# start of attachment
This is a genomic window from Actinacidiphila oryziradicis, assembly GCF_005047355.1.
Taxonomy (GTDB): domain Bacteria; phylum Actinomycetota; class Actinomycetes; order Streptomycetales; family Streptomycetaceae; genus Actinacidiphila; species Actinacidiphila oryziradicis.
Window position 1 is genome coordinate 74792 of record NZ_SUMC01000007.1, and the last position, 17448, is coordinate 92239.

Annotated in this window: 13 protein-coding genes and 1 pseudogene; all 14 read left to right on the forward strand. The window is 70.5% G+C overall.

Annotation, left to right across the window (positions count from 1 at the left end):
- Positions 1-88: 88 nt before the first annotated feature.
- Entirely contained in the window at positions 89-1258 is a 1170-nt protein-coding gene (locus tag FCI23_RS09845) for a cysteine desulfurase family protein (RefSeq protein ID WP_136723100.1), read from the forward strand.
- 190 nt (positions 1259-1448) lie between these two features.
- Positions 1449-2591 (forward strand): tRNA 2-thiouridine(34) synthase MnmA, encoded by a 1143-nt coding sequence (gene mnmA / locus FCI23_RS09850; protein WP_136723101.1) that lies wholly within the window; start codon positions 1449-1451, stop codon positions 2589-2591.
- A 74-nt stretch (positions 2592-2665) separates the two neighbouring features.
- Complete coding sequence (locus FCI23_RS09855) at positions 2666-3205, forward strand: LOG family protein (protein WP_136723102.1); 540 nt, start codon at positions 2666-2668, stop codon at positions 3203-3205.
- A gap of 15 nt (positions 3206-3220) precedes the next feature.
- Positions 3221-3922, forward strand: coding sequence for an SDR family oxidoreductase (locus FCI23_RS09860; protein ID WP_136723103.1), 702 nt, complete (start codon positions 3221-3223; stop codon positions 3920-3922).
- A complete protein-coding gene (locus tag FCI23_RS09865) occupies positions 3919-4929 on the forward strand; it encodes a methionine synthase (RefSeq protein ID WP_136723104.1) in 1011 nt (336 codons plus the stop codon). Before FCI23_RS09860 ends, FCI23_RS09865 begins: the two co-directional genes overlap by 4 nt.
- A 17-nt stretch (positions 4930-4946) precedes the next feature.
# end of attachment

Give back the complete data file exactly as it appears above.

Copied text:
This is a genomic window from Actinacidiphila oryziradicis, assembly GCF_005047355.1.
Taxonomy (GTDB): domain Bacteria; phylum Actinomycetota; class Actinomycetes; order Streptomycetales; family Streptomycetaceae; genus Actinacidiphila; species Actinacidiphila oryziradicis.
Window position 1 is genome coordinate 74792 of record NZ_SUMC01000007.1, and the last position, 17448, is coordinate 92239.

Annotated in this window: 13 protein-coding genes and 1 pseudogene; all 14 read left to right on the forward strand. The window is 70.5% G+C overall.

Annotation, left to right across the window (positions count from 1 at the left end):
- Positions 1-88: 88 nt before the first annotated feature.
- Entirely contained in the window at positions 89-1258 is a 1170-nt protein-coding gene (locus tag FCI23_RS09845) for a cysteine desulfurase family protein (RefSeq protein ID WP_136723100.1), read from the forward strand.
- 190 nt (positions 1259-1448) lie between these two features.
- Positions 1449-2591 (forward strand): tRNA 2-thiouridine(34) synthase MnmA, encoded by a 1143-nt coding sequence (gene mnmA / locus FCI23_RS09850; protein WP_136723101.1) that lies wholly within the window; start codon positions 1449-1451, stop codon positions 2589-2591.
- A 74-nt stretch (positions 2592-2665) separates the two neighbouring features.
- Complete coding sequence (locus FCI23_RS09855) at positions 2666-3205, forward strand: LOG family protein (protein WP_136723102.1); 540 nt, start codon at positions 2666-2668, stop codon at positions 3203-3205.
- A gap of 15 nt (positions 3206-3220) precedes the next feature.
- Positions 3221-3922, forward strand: coding sequence for an SDR family oxidoreductase (locus FCI23_RS09860; protein ID WP_136723103.1), 702 nt, complete (start codon positions 3221-3223; stop codon positions 3920-3922).
- A complete protein-coding gene (locus tag FCI23_RS09865) occupies positions 3919-4929 on the forward strand; it encodes a methionine synthase (RefSeq protein ID WP_136723104.1) in 1011 nt (336 codons plus the stop codon). Before FCI23_RS09860 ends, FCI23_RS09865 begins: the two co-directional genes overlap by 4 nt.
- A 17-nt stretch (positions 4930-4946) precedes the next feature.